Spiritual Values to Cement the Eurasian Union
No. 3 2013 July/September
Pavel Salin

Director of the Center for Political Studies at the Financial University under the Russian Government. He holds a Doctorate in Law.

Are There Common Values for the EAU?

Since Vladimir Putin officially introduced the idea of a Eurasian Union (EAU) two years ago, it has become obvious that the Russian authorities are determined to create a new integration association in the former Soviet Union and that this association will be not only economic or military, but also political. Interestingly, however, all lobbyists for the EAU emphasize only economic interests and practical benefits. The tone was set by the Russian president who stressed that this would be only an economic organization. The name of the future association has been amended as well – now it is referred to not just as a Eurasian but a Eurasian Economic Union.

However, international, including European, practices show that purely material interests are not enough to bring about full-scale and, most importantly, long-term and successful integration. It is only a common ideology and a common system of views that will allow people of all countries in a Eurasian Union to feel as one. One simply needs to invent such an ideology.


First of all, we should clarify some terminological and methodological issues.

To start with, not everyone who uses the term “Eurasian Union” fully understands what it is from a geographical point of view (that is, how many countries it should include at the final stage of integration). Some people believe the present status quo (Russia, Belarus and Kazakhstan) will be maintained. Others predictably add Ukraine to them (which is in line with the intentions of the Russian authorities), while still others dream of recreating a mini-USSR, which would include eight to ten of the former Soviet republics. Meanwhile, Vladimir Putin, in one of his articles, in addition to the current troika, names also Kyrgyzstan and Tajikistan (they are members of the Eurasian Economic Community which will serve as the basis for the following stages). These plans will hardly meet with understanding among the Russian population (see more on this below).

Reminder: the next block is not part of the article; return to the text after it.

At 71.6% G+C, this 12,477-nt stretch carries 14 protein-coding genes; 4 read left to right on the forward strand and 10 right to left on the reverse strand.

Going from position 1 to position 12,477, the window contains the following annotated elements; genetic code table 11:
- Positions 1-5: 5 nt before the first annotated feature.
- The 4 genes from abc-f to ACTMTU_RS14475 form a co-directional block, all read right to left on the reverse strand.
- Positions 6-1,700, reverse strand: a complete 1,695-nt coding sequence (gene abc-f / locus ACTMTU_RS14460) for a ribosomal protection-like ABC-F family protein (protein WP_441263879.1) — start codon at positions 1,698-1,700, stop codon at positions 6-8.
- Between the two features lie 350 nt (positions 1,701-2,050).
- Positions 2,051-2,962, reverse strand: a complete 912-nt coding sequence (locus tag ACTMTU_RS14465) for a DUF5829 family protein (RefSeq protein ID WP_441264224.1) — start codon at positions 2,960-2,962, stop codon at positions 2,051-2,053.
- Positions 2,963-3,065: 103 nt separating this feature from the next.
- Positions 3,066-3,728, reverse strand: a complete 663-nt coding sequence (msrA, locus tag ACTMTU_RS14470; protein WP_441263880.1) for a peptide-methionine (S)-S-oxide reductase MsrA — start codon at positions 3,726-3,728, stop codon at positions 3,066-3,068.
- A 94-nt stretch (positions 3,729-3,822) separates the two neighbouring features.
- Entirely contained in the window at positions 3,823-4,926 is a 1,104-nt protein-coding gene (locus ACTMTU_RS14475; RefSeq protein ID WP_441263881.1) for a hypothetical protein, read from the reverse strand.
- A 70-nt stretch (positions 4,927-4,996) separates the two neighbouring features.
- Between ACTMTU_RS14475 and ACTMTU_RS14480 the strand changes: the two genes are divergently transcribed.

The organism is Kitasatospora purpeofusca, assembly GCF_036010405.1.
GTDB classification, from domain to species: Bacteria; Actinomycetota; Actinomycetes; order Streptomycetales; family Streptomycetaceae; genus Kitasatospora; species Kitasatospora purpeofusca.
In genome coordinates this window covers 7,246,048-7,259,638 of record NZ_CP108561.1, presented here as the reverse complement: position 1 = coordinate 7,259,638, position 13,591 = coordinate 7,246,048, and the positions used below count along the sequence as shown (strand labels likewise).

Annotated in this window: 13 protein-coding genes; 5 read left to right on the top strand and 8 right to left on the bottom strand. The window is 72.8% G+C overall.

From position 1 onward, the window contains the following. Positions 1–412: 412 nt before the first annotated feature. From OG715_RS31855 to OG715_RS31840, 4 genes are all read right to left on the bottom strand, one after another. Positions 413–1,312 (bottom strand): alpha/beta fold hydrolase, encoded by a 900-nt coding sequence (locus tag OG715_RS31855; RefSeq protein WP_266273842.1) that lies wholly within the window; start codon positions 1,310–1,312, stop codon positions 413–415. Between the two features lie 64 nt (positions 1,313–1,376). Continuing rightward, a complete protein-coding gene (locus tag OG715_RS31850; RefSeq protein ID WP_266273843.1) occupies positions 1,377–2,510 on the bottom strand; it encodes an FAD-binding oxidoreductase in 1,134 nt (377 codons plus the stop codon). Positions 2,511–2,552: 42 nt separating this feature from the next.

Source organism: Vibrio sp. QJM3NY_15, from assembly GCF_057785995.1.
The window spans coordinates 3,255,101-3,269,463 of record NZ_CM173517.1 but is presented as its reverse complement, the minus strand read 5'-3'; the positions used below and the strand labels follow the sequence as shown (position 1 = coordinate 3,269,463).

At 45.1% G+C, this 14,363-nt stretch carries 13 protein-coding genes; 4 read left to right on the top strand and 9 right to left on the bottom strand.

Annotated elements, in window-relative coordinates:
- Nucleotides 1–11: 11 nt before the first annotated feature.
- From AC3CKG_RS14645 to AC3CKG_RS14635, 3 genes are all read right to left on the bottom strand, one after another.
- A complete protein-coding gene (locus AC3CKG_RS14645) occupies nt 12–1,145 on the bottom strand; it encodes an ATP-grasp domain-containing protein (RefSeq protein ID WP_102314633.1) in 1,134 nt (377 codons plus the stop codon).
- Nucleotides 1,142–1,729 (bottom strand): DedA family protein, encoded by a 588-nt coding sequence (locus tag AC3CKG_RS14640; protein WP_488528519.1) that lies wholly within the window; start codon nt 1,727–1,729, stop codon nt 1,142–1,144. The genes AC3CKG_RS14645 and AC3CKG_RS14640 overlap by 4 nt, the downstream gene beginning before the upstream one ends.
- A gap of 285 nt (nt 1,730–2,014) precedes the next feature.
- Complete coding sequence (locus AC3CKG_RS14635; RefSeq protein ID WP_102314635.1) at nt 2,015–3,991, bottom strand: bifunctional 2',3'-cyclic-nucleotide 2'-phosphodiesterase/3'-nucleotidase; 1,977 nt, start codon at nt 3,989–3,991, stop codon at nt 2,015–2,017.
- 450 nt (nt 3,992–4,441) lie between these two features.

Secondly, there can be no universal ideology in the EAU in principle; the local elites and populations should be given different messages.

It is easy to identify several areas where the consolidation of the three countries’ elites is possible. One is guarantees of stability for the ruling class during the change of political generations. The incumbent regimes in Kazakhstan and, to a lesser extent, Belarus are on the verge of depletion of their resources. Renovation processes are inevitable, which may involve destabilizing interference from abroad (“color revolutions”). These developments may require an external shock-absorber and a guarantor of stability, and Moscow could serve as one.